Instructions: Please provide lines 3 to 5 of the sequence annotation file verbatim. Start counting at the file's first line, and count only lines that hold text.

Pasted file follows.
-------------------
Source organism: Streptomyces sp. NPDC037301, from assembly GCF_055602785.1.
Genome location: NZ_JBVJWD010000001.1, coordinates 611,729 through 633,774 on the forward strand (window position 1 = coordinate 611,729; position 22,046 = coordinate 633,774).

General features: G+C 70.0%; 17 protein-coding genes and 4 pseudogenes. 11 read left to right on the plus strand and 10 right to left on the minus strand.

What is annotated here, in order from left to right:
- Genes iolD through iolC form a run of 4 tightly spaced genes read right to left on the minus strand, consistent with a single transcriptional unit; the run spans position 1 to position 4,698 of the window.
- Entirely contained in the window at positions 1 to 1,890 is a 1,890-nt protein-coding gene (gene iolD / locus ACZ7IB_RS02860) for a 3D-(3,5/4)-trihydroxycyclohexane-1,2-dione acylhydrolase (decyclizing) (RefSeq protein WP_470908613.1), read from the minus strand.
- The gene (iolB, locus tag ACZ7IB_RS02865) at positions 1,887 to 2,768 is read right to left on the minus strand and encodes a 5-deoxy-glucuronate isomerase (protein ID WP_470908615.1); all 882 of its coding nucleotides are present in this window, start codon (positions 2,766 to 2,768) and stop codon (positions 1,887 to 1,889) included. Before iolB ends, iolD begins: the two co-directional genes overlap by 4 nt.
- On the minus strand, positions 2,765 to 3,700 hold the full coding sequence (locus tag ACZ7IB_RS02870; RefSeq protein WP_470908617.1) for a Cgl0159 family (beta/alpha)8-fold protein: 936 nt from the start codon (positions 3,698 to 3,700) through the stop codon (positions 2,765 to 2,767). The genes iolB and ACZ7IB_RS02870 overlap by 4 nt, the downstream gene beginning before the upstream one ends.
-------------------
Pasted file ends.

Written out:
General features: G+C 70.0%; 17 protein-coding genes and 4 pseudogenes. 11 read left to right on the plus strand and 10 right to left on the minus strand.

What is annotated here, in order from left to right:
- Genes iolD through iolC form a run of 4 tightly spaced genes read right to left on the minus strand, consistent with a single transcriptional unit; the run spans position 1 to position 4,698 of the window.